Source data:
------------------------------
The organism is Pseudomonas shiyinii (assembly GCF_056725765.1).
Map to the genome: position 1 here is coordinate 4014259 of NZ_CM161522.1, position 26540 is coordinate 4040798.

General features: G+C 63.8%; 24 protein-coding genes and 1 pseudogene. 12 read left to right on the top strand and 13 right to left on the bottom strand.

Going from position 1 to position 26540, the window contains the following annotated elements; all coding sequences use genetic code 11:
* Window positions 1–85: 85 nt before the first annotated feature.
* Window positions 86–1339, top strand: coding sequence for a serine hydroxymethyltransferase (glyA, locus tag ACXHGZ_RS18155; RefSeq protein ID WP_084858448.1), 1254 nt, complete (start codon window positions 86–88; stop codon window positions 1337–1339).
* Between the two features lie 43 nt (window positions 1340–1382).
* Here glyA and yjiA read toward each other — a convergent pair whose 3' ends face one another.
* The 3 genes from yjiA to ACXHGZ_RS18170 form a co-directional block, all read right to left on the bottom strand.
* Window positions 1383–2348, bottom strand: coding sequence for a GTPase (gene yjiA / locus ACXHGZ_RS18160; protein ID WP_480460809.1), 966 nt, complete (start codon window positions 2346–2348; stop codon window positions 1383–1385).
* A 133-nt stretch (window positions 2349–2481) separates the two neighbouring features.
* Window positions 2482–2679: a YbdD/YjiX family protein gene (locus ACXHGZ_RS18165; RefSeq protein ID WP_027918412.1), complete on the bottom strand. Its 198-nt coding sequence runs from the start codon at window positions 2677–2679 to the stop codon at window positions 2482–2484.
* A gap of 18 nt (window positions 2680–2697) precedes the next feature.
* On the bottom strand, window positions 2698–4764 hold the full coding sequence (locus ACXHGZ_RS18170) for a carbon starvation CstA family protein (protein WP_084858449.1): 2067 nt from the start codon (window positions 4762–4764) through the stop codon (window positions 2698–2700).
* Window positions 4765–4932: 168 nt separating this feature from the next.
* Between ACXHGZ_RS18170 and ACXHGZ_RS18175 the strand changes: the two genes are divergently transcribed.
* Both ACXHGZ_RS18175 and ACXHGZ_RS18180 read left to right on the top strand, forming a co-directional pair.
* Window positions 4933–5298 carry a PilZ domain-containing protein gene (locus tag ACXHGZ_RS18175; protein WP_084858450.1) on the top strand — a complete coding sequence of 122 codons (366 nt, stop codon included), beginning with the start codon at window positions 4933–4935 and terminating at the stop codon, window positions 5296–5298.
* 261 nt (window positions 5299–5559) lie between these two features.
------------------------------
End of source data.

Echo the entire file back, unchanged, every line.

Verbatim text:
The organism is Pseudomonas shiyinii (assembly GCF_056725765.1).
Map to the genome: position 1 here is coordinate 4014259 of NZ_CM161522.1, position 26540 is coordinate 4040798.

General features: G+C 63.8%; 24 protein-coding genes and 1 pseudogene. 12 read left to right on the top strand and 13 right to left on the bottom strand.

Going from position 1 to position 26540, the window contains the following annotated elements; all coding sequences use genetic code 11:
* Window positions 1–85: 85 nt before the first annotated feature.
* Window positions 86–1339, top strand: coding sequence for a serine hydroxymethyltransferase (glyA, locus tag ACXHGZ_RS18155; RefSeq protein ID WP_084858448.1), 1254 nt, complete (start codon window positions 86–88; stop codon window positions 1337–1339).
* Between the two features lie 43 nt (window positions 1340–1382).
* Here glyA and yjiA read toward each other — a convergent pair whose 3' ends face one another.
* The 3 genes from yjiA to ACXHGZ_RS18170 form a co-directional block, all read right to left on the bottom strand.
* Window positions 1383–2348, bottom strand: coding sequence for a GTPase (gene yjiA / locus ACXHGZ_RS18160; protein ID WP_480460809.1), 966 nt, complete (start codon window positions 2346–2348; stop codon window positions 1383–1385).
* A 133-nt stretch (window positions 2349–2481) separates the two neighbouring features.
* Window positions 2482–2679: a YbdD/YjiX family protein gene (locus ACXHGZ_RS18165; RefSeq protein ID WP_027918412.1), complete on the bottom strand. Its 198-nt coding sequence runs from the start codon at window positions 2677–2679 to the stop codon at window positions 2482–2484.
* A gap of 18 nt (window positions 2680–2697) precedes the next feature.
* On the bottom strand, window positions 2698–4764 hold the full coding sequence (locus ACXHGZ_RS18170) for a carbon starvation CstA family protein (protein WP_084858449.1): 2067 nt from the start codon (window positions 4762–4764) through the stop codon (window positions 2698–2700).
* Window positions 4765–4932: 168 nt separating this feature from the next.
* Between ACXHGZ_RS18170 and ACXHGZ_RS18175 the strand changes: the two genes are divergently transcribed.
* Both ACXHGZ_RS18175 and ACXHGZ_RS18180 read left to right on the top strand, forming a co-directional pair.
* Window positions 4933–5298 carry a PilZ domain-containing protein gene (locus tag ACXHGZ_RS18175; protein WP_084858450.1) on the top strand — a complete coding sequence of 122 codons (366 nt, stop codon included), beginning with the start codon at window positions 4933–4935 and terminating at the stop codon, window positions 5296–5298.
* 261 nt (window positions 5299–5559) lie between these two features.